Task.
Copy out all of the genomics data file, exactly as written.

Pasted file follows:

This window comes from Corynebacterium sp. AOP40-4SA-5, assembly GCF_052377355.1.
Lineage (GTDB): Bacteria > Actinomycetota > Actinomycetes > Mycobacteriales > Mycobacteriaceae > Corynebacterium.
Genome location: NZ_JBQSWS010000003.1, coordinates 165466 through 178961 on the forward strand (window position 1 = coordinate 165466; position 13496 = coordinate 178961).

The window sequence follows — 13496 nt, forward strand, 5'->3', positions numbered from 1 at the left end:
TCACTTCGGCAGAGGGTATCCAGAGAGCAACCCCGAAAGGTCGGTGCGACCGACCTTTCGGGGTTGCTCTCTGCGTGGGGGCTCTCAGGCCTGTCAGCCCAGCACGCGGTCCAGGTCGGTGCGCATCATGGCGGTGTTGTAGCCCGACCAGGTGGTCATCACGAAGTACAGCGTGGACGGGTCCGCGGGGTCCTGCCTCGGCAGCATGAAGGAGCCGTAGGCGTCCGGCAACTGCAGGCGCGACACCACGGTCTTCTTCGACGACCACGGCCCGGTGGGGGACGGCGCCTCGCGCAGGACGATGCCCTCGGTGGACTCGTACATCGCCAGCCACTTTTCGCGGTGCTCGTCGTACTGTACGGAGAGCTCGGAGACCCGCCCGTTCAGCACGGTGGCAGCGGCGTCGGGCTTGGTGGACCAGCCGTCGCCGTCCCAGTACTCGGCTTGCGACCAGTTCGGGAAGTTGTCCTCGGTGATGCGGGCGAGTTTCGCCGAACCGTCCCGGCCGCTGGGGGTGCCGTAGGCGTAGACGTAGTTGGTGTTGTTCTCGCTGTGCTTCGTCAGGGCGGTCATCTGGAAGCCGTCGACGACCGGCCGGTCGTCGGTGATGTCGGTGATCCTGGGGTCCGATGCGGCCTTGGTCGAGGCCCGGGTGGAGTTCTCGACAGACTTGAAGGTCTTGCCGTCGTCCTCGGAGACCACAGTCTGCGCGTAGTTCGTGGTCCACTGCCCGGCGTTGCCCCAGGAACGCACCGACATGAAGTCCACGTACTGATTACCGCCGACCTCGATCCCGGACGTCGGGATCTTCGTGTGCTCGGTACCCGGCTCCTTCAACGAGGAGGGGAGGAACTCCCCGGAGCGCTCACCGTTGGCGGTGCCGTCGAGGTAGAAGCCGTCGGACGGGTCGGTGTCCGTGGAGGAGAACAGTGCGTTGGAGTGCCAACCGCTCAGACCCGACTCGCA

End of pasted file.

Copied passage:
This window comes from Corynebacterium sp. AOP40-4SA-5, assembly GCF_052377355.1.
Lineage (GTDB): Bacteria > Actinomycetota > Actinomycetes > Mycobacteriales > Mycobacteriaceae > Corynebacterium.
Genome location: NZ_JBQSWS010000003.1, coordinates 165466 through 178961 on the forward strand (window position 1 = coordinate 165466; position 13496 = coordinate 178961).

The window sequence follows — 13496 nt, forward strand, 5'->3', positions numbered from 1 at the left end:
TCACTTCGGCAGAGGGTATCCAGAGAGCAACCCCGAAAGGTCGGTGCGACCGACCTTTCGGGGTTGCTCTCTGCGTGGGGGCTCTCAGGCCTGTCAGCCCAGCACGCGGTCCAGGTCGGTGCGCATCATGGCGGTGTTGTAGCCCGACCAGGTGGTCATCACGAAGTACAGCGTGGACGGGTCCGCGGGGTCCTGCCTCGGCAGCATGAAGGAGCCGTAGGCGTCCGGCAACTGCAGGCGCGACACCACGGTCTTCTTCGACGACCACGGCCCGGTGGGGGACGGCGCCTCGCGCAGGACGATGCCCTCGGTGGACTCGTACATCGCCAGCCACTTTTCGCGGTGCTCGTCGTACTGTACGGAGAGCTCGGAGACCCGCCCGTTCAGCACGGTGGCAGCGGCGTCGGGCTTGGTGGACCAGCCGTCGCCGTCCCAGTACTCGGCTTGCGACCAGTTCGGGAAGTTGTCCTCGGTGATGCGGGCGAGTTTCGCCGAACCGTCCCGGCCGCTGGGGGTGCCGTAGGCGTAGACGTAGTTGGTGTTGTTCTCGCTGTGCTTCGTCAGGGCGGTCATCTGGAAGCCGTCGACGACCGGCCGGTCGTCGGTGATGTCGGTGATCCTGGGGTCCGATGCGGCCTTGGTCGAGGCCCGGGTGGAGTTCTCGACAGACTTGAAGGTCTTGCCGTCGTCCTCGGAGACCACAGTCTGCGCGTAGTTCGTGGTCCACTGCCCGGCGTTGCCCCAGGAACGCACCGACATGAAGTCCACGTACTGATTACCGCCGACCTCGATCCCGGACGTCGGGATCTTCGTGTGCTCGGTACCCGGCTCCTTCAACGAGGAGGGGAGGAACTCCCCGGAGCGCTCACCGTTGGCGGTGCCGTCGAGGTAGAAGCCGTCGGACGGGTCGGTGTCCGTGGAGGAGAACAGTGCGTTGGAGTGCCAACCGCTCAGACCCGACTCGCA